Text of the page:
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Science Papers Present Updated Rhesus Macaque Genome Assembly, Responsible Use of Gene Drive Technology

An updated reference genome assembly for the rhesus macaque, the most widely used non-human primate (NHP) model in biomedical research, is reported in Science this week. An international team that included scientists from the University of Washington and the University of Missouri sequenced and assembled the genome of a female rhesus macaque of Indian origin using a variety of approaches including long-read sequencing, extensive manual curation, and experimental validation. They also generated 6.5 million full-length transcripts that they used to build a comprehensive set of protein-encoding and noncoding gene models. Whole-genome sequence data was generated for more than 850 captive and wild rhesus macaques, which they used to identify 85.7 million single-nucleotide variants and 10.5 million indel variants, including potentially damaging variants in genes associated with human autism and developmental delay, "providing a framework for developing noninvasive NHP models of human disease." GenomeWeb has more on this, here.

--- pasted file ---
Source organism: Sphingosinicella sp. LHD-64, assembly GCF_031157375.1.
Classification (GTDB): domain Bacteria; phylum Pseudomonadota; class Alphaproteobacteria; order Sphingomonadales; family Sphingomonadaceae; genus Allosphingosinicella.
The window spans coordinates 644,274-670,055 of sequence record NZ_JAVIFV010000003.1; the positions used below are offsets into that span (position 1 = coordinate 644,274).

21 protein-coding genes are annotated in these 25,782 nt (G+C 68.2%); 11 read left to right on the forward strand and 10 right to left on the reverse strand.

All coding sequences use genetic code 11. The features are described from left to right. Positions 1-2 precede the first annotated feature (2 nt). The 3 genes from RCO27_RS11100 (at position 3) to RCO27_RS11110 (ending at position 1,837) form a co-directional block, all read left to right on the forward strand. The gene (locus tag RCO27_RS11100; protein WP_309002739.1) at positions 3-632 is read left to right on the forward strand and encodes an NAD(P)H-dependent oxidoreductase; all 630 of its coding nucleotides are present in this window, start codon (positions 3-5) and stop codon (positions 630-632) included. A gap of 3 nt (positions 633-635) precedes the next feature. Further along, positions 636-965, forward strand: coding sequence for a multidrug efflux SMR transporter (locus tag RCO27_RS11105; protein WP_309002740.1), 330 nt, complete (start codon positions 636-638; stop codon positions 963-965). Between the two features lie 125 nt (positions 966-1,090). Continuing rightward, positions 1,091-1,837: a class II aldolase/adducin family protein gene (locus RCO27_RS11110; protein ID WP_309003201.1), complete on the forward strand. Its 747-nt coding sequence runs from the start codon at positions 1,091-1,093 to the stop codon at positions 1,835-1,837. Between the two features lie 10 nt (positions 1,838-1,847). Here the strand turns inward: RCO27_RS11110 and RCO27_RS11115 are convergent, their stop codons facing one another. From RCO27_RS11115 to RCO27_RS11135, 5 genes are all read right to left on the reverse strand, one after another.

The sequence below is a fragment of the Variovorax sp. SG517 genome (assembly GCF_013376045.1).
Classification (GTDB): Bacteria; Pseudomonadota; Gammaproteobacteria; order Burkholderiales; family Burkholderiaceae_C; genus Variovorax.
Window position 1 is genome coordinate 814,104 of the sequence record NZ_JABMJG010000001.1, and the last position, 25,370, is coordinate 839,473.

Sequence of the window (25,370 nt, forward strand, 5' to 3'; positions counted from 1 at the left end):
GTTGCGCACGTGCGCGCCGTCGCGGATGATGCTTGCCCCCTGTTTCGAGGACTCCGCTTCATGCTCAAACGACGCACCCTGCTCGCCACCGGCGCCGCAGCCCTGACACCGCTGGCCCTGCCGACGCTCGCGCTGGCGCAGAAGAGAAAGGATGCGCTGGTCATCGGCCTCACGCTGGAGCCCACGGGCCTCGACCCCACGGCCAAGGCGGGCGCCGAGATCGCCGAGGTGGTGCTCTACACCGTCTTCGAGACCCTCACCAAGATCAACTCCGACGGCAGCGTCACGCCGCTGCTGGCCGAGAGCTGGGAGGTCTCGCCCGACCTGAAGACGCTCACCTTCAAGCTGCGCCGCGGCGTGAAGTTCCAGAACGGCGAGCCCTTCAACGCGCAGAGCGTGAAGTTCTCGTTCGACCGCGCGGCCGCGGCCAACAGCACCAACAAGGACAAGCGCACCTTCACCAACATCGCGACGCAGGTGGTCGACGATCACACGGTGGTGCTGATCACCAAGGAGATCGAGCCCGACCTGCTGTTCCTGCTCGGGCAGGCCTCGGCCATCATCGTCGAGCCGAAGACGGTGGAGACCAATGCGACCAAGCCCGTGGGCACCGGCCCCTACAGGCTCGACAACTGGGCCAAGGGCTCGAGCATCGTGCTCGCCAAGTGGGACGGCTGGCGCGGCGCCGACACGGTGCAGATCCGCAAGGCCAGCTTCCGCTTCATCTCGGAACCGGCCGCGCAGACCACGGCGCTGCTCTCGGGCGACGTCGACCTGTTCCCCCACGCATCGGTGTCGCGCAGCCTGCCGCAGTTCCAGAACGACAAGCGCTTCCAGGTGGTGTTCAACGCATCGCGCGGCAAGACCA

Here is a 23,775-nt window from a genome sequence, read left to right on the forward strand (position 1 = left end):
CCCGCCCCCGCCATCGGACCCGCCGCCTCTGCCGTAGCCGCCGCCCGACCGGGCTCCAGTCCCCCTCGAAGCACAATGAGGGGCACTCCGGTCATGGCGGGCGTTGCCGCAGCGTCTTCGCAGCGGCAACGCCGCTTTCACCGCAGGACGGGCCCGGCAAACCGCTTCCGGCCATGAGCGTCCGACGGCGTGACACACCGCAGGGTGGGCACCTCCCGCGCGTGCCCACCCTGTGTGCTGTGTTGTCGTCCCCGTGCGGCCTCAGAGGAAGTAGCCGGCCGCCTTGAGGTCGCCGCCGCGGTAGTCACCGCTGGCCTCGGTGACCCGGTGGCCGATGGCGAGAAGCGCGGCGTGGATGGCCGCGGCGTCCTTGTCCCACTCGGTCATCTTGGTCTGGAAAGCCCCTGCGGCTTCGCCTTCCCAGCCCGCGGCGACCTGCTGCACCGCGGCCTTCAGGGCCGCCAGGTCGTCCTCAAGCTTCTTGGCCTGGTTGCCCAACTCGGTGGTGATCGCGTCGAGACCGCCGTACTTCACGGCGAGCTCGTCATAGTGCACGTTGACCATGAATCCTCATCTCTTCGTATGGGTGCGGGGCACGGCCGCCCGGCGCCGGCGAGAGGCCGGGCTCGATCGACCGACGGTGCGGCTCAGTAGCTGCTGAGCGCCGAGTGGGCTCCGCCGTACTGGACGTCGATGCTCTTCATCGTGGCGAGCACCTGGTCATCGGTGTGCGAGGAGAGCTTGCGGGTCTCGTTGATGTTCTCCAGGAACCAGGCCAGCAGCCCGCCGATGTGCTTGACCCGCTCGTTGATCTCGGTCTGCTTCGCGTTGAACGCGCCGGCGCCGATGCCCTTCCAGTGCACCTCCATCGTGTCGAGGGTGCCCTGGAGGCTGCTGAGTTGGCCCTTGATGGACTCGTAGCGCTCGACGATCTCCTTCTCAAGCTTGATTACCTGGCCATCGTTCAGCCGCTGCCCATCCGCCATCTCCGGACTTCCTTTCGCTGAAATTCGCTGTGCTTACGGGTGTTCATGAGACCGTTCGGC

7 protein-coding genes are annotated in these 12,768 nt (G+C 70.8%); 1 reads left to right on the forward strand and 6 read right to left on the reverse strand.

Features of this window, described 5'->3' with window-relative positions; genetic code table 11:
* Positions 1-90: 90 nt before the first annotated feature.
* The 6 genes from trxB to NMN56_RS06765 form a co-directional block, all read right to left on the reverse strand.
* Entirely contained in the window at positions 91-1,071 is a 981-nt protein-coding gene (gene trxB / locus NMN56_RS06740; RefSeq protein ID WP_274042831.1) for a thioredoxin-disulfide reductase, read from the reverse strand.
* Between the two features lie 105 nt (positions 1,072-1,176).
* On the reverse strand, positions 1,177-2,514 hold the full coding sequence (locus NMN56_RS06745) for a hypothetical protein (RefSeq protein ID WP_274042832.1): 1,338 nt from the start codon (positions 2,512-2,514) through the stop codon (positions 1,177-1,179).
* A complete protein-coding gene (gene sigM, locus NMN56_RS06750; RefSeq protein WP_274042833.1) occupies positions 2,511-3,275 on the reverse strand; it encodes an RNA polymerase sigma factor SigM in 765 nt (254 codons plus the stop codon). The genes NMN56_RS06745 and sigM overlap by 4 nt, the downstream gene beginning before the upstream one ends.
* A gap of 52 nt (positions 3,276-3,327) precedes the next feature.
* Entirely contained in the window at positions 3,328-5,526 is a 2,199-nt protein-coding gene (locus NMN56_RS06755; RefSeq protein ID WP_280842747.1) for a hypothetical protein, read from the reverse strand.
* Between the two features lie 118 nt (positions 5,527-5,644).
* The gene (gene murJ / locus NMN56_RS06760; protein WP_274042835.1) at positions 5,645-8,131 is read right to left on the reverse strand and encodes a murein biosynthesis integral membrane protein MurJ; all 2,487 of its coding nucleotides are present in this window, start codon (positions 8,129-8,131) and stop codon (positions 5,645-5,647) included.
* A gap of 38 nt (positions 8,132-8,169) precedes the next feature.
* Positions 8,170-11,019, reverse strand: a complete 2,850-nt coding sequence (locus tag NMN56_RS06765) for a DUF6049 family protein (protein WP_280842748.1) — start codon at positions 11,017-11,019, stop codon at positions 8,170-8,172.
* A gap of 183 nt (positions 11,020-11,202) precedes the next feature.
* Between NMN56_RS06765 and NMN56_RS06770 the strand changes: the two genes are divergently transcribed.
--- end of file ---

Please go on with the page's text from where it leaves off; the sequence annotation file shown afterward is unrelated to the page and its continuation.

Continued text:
An interdisciplinary group of researchers, ethicists, regulators, and social scientists present in Science this week a set of core commitments aimed at ensuring the safe and responsible use of gene drive organism (GDO) technologies. The University of California, San Diego's Kanya Long and colleagues write that GDOs have the potential to "transform the way societies address a wide range of daunting public health and environmental challenges," but their "propensity to spread necessitates well-developed criteria for field trials to assess … potential impacts." As such, the authors propose commitments intended to address field trials of either localized GDOs or non-localized GDOs in ecologically isolated locations. These include the formation of partnerships and transparent data-sharing with collaborating communities and stakeholders; the creation of performance parameters for GDOs; engagement with regulators; the development of methodologies for risk-benefit evaluation; and the establishment of plans for GDO monitoring and mitigation. "By presenting our commitments for field trials of GDOs, we aim to prepare for potential field trials that are scientifically, politically, and socially robust, publicly accountable, and widely transparent," the authors write.